In an autobiography, Brown tells of his childhood in Dublin, studies at Oxford in the ’50, and more

Peter Brown
Peter Brown first considered writing his latest book in the 1970s.
Photo: Brian Wilson/Princeton University

“I had to explain myself by becoming a historian of myself,” professor emeritus Peter Brown writes in his new book Journeys of the Mind: A Life in History. Most famous for his biography of philosopher Augustine of Hippo — his first book — Brown went on to rewrite the history of the later Roman Empire and the centuries that followed its collapse in the prolific body of work that followed.   

“There was a view that later Roman history was a period of decline,” says Jack Tannous *10, an associate professor of history at Princeton who studied under Brown. “Peter approached that period, which he called late antiquity, as a time of exciting transformation. He rehabilitated a period that had been seen as a backwater.”

In Journeys of the Mind (Princeton University Press), Brown, a professor of history at Princeton from 1986 until his retirement in 2011, traces the intersection of his own life, the development of the academic field he helped create, and the scholars he met. “Intellectual products come out of very specific environments,” Brown tells PAW.

Book cover

He first thought about writing such a book when he came to the U.S. to teach in the 1970s but embarked upon the project only after he retired. Inspired by his favorite novelist, 19th-century English writer Anthony Trollope, Brown offers a portrait of an era and its personalities.

Brown vividly depicts the academic settings in which he worked. As a student at Oxford in the 1950s, he hears the American evangelist Billy Graham preach and the Christian thinker C.S. Lewis lecture on Milton. As a professor at the University of California, Berkeley in the 1970s, Brown discusses early Christian theology over beers at a campus bar with the French philosopher Michel Foucault. And at Princeton, Brown lectures on the Vikings and the Visigoths in his course History 343, which greatly appealed to “the young of the athletic persuasion — the jocks,” he writes.

Brown also writes about his childhood in Dublin and offers glimpses of his own religious development. His parents were Anglicans in a predominantly Catholic country, and, Brown writes, “I grew up in Ireland very aware that I was a member of a religious minority.” His childhood, he adds, left him “with complex memories that recalled many aspects (both positive and negative) of the last centuries of Rome.”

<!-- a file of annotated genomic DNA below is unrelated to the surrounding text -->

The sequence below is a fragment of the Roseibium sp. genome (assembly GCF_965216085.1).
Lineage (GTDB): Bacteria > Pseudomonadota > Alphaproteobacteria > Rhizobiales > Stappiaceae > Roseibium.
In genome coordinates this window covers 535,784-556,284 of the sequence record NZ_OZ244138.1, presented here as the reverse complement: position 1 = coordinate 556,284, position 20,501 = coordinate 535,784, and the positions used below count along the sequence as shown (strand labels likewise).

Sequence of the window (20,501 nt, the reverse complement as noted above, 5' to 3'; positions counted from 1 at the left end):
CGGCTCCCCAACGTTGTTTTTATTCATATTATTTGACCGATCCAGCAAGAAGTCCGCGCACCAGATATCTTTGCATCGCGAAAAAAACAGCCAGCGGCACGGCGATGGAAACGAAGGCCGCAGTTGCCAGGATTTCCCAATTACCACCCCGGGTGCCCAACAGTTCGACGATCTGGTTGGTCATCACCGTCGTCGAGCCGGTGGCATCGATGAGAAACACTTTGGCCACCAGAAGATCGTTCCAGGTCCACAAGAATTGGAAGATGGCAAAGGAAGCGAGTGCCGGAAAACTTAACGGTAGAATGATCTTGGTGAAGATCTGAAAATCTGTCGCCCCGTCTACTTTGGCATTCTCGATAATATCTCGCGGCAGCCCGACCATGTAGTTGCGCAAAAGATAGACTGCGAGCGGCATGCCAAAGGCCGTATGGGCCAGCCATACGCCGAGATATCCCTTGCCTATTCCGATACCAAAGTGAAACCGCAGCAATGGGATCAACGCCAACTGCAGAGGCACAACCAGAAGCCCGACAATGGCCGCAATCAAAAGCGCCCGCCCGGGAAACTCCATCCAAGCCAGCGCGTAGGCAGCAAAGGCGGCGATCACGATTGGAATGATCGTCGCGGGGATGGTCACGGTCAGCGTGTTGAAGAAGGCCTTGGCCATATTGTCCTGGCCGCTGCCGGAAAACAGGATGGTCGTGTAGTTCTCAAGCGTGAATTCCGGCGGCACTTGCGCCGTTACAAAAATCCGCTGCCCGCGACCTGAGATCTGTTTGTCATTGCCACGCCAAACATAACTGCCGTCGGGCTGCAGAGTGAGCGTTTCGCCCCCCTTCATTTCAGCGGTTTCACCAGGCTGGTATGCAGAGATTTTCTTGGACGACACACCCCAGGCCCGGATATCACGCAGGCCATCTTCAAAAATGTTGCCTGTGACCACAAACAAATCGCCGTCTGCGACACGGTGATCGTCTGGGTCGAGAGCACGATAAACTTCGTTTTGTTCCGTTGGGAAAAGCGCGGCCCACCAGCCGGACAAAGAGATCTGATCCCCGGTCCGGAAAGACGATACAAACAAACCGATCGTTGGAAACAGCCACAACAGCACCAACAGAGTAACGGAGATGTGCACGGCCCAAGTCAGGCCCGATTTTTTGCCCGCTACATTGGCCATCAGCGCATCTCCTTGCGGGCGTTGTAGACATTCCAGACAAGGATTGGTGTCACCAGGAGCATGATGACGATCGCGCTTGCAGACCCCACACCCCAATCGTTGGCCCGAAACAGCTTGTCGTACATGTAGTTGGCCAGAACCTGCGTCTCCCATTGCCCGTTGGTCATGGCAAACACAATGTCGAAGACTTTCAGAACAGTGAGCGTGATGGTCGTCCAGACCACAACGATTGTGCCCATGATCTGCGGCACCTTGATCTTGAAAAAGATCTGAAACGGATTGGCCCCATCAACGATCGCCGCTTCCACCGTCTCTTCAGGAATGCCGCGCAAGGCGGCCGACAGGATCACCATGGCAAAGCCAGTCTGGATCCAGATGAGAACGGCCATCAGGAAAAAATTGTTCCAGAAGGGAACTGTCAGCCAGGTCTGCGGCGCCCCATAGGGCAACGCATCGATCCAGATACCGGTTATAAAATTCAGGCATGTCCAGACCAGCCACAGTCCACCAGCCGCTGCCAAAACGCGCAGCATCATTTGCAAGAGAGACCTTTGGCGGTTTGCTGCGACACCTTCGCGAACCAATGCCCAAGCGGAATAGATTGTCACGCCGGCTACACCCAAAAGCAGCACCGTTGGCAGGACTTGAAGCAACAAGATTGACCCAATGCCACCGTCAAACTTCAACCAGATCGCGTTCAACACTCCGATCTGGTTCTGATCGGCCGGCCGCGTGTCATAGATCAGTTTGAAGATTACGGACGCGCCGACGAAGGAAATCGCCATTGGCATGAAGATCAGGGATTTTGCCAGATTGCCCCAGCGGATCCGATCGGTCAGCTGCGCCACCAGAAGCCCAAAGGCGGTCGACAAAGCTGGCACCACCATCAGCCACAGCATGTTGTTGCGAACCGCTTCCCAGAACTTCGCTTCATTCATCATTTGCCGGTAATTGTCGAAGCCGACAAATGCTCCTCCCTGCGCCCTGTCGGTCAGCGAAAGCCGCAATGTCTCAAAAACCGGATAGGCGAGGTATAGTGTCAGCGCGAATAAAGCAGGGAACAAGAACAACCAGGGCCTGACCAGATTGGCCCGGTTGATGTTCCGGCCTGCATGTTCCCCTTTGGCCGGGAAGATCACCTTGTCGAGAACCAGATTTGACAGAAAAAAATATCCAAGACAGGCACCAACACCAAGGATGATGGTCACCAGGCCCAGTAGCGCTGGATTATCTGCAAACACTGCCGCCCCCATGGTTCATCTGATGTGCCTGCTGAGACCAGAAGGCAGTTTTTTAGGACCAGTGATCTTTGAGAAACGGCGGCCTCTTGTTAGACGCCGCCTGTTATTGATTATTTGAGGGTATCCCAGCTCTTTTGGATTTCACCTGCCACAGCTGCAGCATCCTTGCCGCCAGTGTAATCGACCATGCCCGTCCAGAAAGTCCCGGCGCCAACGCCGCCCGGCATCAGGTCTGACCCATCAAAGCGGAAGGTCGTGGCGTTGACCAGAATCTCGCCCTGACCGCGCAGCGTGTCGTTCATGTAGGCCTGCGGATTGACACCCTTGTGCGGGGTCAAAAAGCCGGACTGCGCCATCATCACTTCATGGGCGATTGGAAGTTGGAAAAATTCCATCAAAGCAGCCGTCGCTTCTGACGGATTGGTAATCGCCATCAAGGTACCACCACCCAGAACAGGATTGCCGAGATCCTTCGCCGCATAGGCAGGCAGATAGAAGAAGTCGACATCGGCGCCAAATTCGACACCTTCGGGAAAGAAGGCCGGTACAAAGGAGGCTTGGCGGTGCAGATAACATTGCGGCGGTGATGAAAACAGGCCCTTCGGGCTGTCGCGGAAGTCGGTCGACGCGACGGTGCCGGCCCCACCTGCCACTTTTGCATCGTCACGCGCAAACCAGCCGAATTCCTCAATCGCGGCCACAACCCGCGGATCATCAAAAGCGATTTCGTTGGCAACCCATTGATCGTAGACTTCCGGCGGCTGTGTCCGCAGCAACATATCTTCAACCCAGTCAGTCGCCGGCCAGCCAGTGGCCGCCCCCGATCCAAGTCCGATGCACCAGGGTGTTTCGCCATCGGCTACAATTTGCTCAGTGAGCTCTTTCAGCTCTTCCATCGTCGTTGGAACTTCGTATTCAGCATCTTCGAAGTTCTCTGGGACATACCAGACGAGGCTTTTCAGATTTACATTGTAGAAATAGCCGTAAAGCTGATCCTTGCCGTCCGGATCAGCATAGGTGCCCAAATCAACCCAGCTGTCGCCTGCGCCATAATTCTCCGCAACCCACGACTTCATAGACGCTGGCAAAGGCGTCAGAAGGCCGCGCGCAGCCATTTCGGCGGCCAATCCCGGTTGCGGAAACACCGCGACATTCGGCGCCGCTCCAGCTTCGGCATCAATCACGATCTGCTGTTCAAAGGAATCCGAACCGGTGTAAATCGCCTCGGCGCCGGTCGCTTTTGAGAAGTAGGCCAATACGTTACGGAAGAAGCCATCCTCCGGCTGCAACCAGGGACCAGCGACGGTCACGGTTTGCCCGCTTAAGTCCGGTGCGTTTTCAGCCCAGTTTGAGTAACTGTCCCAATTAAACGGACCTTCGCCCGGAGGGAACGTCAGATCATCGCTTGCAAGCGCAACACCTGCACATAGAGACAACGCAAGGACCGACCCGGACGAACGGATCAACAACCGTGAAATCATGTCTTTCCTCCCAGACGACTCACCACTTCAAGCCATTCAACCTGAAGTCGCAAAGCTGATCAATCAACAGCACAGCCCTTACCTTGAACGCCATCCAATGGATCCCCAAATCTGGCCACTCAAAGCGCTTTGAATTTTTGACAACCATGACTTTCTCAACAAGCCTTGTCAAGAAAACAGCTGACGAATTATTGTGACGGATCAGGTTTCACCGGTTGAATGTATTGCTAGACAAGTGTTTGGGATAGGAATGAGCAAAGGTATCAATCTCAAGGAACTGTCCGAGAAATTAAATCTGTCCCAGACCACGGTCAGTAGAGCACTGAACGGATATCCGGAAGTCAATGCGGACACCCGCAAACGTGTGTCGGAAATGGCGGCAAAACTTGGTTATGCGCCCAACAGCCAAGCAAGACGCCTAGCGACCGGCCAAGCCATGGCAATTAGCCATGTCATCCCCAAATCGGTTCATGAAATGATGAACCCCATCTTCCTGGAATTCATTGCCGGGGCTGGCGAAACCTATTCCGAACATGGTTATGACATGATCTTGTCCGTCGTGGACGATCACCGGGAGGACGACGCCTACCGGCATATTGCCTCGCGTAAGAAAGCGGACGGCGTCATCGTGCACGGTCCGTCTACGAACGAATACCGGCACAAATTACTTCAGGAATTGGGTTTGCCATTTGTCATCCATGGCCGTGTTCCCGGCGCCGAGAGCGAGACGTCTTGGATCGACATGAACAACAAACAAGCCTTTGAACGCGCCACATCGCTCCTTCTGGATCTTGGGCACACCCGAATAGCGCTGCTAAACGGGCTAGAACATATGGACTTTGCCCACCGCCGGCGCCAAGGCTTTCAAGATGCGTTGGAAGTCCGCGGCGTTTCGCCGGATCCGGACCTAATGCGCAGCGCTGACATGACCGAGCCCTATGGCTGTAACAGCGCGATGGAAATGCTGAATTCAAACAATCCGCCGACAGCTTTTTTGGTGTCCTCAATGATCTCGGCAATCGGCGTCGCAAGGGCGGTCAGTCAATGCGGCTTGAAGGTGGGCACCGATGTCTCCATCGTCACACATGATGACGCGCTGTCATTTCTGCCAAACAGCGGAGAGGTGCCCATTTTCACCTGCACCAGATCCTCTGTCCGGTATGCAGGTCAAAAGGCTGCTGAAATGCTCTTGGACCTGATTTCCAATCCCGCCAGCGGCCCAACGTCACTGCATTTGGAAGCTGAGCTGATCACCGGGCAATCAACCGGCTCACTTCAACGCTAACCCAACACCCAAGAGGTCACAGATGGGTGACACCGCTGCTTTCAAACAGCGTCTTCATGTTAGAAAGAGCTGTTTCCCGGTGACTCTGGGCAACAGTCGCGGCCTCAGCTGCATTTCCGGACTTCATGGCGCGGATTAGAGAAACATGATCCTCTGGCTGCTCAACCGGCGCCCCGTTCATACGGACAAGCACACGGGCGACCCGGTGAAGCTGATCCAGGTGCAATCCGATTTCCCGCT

Being Irish would remain a central part of Brown’s identity, as he reveals when he describes arriving at JFK Airport in New York, for an Aer Lingus flight to Dublin in 1980 to see his father for the last time: “I saw my fellow countrymen gathered at the very end of the vast concourse — a gaggle of nuns, priests and gentlemen with brown hats, tweed jackets and rumpled woolen cardigans. I was home again.”

His Irish background also meant that Brown would always be something of an outsider at Oxford. In 1962, he embarked on the study of Augustine, a foundational Christian thinker and prolific writer. In reading The Confessions, Augustine’s spiritual autobiography, Brown writes, “I took into myself something of Augustine’s profound sense of the complexity of the self and of the hiatus between the depth of the inner world and the brittle surface of things. It seemed to resonate with my own disquiets in the world of Oxford.”

Published in 1967, the Augustine biography was immediately hailed as a classic, but Brown, aided by an extraordinary ability to learn new languages and synthesize disparate strands of scholarship, shifted his focus to the religious world of the Near East and the Middle East.

In April 1974, he traveled to Iran, a trip that was pivotal for him personally and professionally, and makes for one of the most compelling sections of Journeys of the Mind. “The countryside was covered with unpruned cherry trees in exquisite, full blossom with branches twisting like flames,” he writes.

Seeing “the landscapes and monuments of the Sasanian Empire,” which controlled Iran from A.D. 224 to 651, when the Muslims conquered it, “added a whole new dimension to my knowledge of the late antique world,” Brown writes.

He also had profound encounters with Islam, Armenian Christianity, and Zoroastrianism that made the trip “a journey of the heart.” On his return to England, he writes, “after a lapse of 20 years, I resumed regular attendance at a Christian church.”

Brown tells PAW that he wanted the book to have “an element of pastness,” and he concludes his narrative with the death of his mother in 1987. In a final coda, he discusses his time at Princeton, where he and his wife, Betsy, still live in a house close to campus. He wakes up early every morning “to say my prayers and to turn, before dawn’s early light, to reading ancient languages,” he writes, most recently Ge’ez (classical Ethiopic) so he can grapple with texts “that still echo at a vast distance of time and space the controversies and ascetic legends of Syria and Egypt of the fifth and sixth centuries.”